32. 33. Reward desired learning with praise <ul><ul><li>Praising desired learning outcomes improves student’s retention of the material. </li></ul></ul><ul><ul><li>Reassuring them that they have learned the desired material or technique can help them retain and refine it. </li></ul></ul>
  33. 34. Types of lectures <ul><li>Illustrated talk : the speaker relies heavily on visual aids to convey ideas to the listeners . </li></ul><ul><li>Briefing : the speaker presents a concise array of facts to the listeners who normally do not expect elaboration of supporting material . </li></ul><ul><li>Formal lecture : the speaker's purpose is to inform, to persuade, or to entertain with little or no verbal participation by the students. </li></ul><ul><li>Teaching lecture : the instructor plans and delivers an oral presentation in a manner that allows some participation by the students and helps direct them toward the desired learning outcomes. </li></ul>
  34. 35. Preparing the Teaching Lecture <ul><li>Careful preparation is one key to successful performance as a classroom lecturer. </li></ul><ul><li>This preparation should start well in advance of the presentation. </li></ul><ul><li>The following four steps should be followed in the planning phase of preparation: </li></ul><ul><ul><li>Establishing the objective and desired outcomes; </li></ul></ul><ul><ul><li>Researching the subject; </li></ul></ul><ul><ul><li>Organizing the material; and </li></ul></ul><ul><ul><li>Planning productive classroom activities. </li></ul></ul>
  35. 36. Advantages of the Lecture <ul><li>In a lecture, the instructor can present many ideas in a relatively short time. </li></ul><ul><li>Facts and ideas that have been logically organized can be concisely presented in rapid sequence. </li></ul><ul><li>Lecturing is unquestionably the most economical of all teaching methods in terms of the time required to present a given amount of material. </li></ul><ul><li>The lecture is particularly suitable for introducing a new subject and for explaining the necessary back- ground information. </li></ul>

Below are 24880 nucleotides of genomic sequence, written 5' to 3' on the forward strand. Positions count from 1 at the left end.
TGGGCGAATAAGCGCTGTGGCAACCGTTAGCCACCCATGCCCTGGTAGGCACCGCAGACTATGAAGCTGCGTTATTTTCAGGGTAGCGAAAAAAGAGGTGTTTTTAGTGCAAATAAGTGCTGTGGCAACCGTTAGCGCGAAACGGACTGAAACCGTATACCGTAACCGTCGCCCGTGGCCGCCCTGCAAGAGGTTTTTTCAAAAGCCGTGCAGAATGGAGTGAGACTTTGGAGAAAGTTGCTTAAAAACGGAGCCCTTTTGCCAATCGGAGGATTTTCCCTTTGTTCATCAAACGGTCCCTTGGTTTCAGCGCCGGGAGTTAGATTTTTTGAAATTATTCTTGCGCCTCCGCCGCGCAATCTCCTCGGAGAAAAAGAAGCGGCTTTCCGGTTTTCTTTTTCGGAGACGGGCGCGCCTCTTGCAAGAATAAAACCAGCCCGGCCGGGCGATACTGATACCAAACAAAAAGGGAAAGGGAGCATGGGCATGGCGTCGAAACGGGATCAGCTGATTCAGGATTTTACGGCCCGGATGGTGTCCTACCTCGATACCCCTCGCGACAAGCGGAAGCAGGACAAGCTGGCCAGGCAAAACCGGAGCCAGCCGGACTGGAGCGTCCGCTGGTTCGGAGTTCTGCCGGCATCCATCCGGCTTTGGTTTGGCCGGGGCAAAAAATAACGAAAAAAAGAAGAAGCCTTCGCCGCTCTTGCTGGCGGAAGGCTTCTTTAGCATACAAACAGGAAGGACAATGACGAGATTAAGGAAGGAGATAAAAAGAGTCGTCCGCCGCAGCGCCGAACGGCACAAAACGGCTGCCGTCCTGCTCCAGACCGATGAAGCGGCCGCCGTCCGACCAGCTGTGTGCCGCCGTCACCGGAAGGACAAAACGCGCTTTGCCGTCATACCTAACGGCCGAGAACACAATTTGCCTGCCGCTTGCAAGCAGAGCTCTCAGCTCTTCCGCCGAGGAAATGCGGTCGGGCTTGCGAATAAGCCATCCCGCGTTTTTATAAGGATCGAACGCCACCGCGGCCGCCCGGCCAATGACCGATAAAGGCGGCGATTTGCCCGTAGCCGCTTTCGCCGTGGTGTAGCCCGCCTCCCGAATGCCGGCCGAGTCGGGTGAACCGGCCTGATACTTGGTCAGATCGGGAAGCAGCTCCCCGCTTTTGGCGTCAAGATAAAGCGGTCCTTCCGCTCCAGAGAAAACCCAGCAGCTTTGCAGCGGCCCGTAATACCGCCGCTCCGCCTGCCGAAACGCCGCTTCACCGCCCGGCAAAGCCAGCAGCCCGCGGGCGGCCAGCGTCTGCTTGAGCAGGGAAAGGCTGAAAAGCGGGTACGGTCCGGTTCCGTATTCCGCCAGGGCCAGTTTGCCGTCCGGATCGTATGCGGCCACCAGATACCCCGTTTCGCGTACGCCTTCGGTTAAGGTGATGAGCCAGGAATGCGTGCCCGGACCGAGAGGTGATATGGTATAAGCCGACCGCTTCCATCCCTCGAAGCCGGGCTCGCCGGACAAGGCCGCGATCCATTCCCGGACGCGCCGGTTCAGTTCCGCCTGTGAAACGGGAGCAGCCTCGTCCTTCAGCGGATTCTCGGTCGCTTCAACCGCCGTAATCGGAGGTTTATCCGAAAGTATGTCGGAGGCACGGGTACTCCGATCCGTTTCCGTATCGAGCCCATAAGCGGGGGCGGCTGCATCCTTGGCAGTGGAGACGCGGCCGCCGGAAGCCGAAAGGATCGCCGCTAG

36. 37. Disadvantages of the Lecture <ul><li>the lecture inhibits student participation </li></ul><ul><li>Learning is an active process, and the lecture method tends to foster passiveness and teacher-dependence on the part of the students. </li></ul><ul><li>As a teaching method, the lecture does not bring about maximum attainment of certain types of learning outcomes. Motor skills, for example, can seldom be learned by listening to a lecture. </li></ul>
  37. 38. Disadvantages of the Lecture <ul><li>The lecture does not easily allow the teacher to estimate the students' understanding as the material is covered. </li></ul><ul><li>It is difficult to hold the attention of all students in a lecture throughout the class period. </li></ul><ul><li>A student's rate of retention drops off significantly after the first 10-15 minutes of a lecture and picks back up at the end. </li></ul><ul><li>The retention rate for a lecture is about five percent after 24 hours. </li></ul>
  38. 39. Thank you very much